Arthritis Curehow to Arthritis Cure for 4) Patellectomy

The theoretical basis of patellectomy is that chronic pain related to severe defects of the patella and the cartilage can be resolved through removal of the patella, the source of the pain. Weaver et al.23) reported that 87% of the cases showed good results during the 3 to 12 years of follow-up period after longitudinal semipatellectomy, total patellectomy, and the modified Trillat procedure for the treatment of patellofemoral arthritis secondary to malalignment. On the other hand, side effects of the procedure have also been reported in a variety of studies. Lennox et al.24) reported that 54% of 83 cases with patellar arthritis including patellofemoral arthritis (25 cases) achieved pain relief following patellectomy and the muscle strength of the quadriceps femoris was 60% of the normal value. Furthermore, the procedure can result in chronic weakness in extension, extension lag, or trochlear wear due to the contact with a tendon over time.

In general, patellectomy can be considered as an option when 1) the alignment of the extensor mechanism is normal and the femoral trochlea is intact in spite of severe patellar arthritis, 2) anatomical reduction is impossible due to severe comminuted fracture of the patella, 3) patellar tracking is normal in the presence of severe chondromalacia patella, or 4) realignment procedure resulted in poor outcome ( for 1 last update 2020/06/05 Fig. 4Fig. 4). However, patellectomy should be regarded as a salvage procedure.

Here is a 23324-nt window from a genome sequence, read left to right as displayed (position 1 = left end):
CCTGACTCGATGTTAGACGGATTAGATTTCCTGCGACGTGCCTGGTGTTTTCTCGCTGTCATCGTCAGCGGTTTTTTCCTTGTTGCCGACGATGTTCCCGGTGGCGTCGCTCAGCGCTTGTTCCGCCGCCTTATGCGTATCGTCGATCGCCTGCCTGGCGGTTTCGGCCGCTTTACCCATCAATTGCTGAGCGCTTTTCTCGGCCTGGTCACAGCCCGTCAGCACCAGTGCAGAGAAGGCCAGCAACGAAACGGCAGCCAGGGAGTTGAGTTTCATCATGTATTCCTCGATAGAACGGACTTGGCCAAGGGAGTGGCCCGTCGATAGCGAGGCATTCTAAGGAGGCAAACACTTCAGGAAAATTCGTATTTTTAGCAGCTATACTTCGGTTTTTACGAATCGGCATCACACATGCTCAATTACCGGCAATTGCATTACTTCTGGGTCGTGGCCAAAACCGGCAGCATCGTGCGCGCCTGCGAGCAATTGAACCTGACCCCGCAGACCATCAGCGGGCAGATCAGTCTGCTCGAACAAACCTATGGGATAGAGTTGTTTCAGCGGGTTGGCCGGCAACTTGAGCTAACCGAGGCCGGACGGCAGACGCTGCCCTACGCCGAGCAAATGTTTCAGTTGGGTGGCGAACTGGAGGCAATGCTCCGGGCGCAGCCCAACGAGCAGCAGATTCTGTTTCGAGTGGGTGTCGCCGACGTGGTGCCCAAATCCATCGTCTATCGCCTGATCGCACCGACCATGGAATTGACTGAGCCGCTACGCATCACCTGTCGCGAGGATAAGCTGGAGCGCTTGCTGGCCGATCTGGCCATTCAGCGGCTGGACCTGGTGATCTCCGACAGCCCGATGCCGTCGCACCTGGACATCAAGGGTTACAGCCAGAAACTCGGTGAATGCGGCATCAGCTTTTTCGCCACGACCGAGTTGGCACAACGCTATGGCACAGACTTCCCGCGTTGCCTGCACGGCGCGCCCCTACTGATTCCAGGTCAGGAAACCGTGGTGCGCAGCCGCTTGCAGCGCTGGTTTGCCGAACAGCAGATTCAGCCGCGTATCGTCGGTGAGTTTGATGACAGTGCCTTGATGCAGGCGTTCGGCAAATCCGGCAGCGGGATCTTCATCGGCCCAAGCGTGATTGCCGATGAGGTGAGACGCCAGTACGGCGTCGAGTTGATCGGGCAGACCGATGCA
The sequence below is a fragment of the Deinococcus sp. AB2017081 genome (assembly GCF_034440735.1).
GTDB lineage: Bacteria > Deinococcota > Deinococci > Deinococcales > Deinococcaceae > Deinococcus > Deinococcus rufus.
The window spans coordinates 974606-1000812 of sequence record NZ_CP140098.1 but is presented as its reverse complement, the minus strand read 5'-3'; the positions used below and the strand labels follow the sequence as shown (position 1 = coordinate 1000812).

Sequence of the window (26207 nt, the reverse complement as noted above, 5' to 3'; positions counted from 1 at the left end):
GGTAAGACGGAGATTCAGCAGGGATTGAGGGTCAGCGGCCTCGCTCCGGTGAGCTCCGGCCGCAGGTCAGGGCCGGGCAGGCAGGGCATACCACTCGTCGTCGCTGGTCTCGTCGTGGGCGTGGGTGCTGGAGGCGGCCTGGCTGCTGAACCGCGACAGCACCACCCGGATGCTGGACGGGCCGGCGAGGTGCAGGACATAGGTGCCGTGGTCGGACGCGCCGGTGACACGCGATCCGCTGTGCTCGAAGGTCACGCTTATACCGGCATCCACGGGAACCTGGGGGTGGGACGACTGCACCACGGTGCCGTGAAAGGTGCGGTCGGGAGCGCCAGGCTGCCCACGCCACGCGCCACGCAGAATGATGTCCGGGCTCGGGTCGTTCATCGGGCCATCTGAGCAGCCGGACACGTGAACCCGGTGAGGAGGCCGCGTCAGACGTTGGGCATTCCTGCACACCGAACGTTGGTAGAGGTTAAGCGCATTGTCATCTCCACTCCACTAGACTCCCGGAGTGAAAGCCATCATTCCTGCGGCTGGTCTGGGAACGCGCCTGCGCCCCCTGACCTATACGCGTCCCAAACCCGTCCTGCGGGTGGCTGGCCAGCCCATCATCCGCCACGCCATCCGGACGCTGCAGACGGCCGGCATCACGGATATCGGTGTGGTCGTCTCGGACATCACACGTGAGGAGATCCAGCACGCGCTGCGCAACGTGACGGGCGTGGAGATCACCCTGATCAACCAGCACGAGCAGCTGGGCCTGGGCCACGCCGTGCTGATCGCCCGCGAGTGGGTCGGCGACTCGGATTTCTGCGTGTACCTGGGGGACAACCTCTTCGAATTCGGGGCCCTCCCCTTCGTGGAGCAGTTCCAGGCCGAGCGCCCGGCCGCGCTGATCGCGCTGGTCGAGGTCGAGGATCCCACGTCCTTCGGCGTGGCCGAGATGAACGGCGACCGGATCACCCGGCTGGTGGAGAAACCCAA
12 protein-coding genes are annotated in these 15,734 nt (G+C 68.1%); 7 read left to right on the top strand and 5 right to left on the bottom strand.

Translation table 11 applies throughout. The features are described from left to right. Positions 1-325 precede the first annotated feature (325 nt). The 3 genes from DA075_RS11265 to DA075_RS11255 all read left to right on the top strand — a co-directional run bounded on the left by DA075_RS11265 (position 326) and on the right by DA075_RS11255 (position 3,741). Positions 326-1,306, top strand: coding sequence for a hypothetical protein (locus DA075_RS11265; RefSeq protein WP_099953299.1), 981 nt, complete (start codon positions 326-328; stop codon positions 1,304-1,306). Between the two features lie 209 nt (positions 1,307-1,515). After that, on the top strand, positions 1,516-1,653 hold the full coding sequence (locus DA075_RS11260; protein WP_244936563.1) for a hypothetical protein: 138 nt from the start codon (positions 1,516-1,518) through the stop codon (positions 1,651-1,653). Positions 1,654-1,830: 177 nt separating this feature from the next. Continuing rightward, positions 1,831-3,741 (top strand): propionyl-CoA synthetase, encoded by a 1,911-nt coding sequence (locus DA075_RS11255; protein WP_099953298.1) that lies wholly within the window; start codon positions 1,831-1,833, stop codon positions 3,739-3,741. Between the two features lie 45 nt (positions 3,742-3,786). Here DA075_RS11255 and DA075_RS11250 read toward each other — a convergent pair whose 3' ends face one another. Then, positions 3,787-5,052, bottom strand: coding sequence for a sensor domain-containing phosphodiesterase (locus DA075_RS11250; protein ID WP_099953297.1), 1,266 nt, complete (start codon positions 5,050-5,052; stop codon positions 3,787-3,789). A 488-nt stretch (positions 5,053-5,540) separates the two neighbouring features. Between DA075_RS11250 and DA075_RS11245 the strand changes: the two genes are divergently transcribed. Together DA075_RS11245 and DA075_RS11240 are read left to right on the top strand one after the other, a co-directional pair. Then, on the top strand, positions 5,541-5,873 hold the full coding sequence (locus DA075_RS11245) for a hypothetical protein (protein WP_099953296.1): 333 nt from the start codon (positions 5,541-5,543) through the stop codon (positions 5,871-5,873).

(A) Simple radiographs of a patient diagnosed with patellofemoral arthritis after patellar fracture. (B) Intraoperative gross photos and postoperative radiographs after patellectomy.

5) Patellofemoral replacement

The first patellofemoral replacement procedure was performed using a screw-on Vitallium patellar shell by McKeever25) in 1955. This procedure was further developed later and Lubinus26) introduced a patellofemoral replacement prosthesis in 1979. In the 1 last update 2020/06/05 the early days of patellofemoral replacement, the results were unsatisfactory due to the problems related to patient selection, surgical technique, lack of understanding of the extensor mechanism, and durability. Tauro et al.27) reported a 50% failure rate at 8 years after patellofemoral replacement, which was attributed to prolonged malalignment, polyethylene wear, impingement, and progression of arthritis in the other initially unaffected compartments.The first patellofemoral replacement procedure was performed using a screw-on Vitallium patellar shell by McKeever25) in 1955. This procedure was further developed later and Lubinus26) introduced a patellofemoral replacement prosthesis in 1979. In the early days of patellofemoral replacement, the results were unsatisfactory due to the problems related to patient selection, surgical technique, lack of understanding of the extensor mechanism, and durability. Tauro et al.27) reported a 50% failure rate at 8 years after patellofemoral replacement, which was attributed to prolonged malalignment, polyethylene wear, impingement, and progression of arthritis in the other initially unaffected compartments.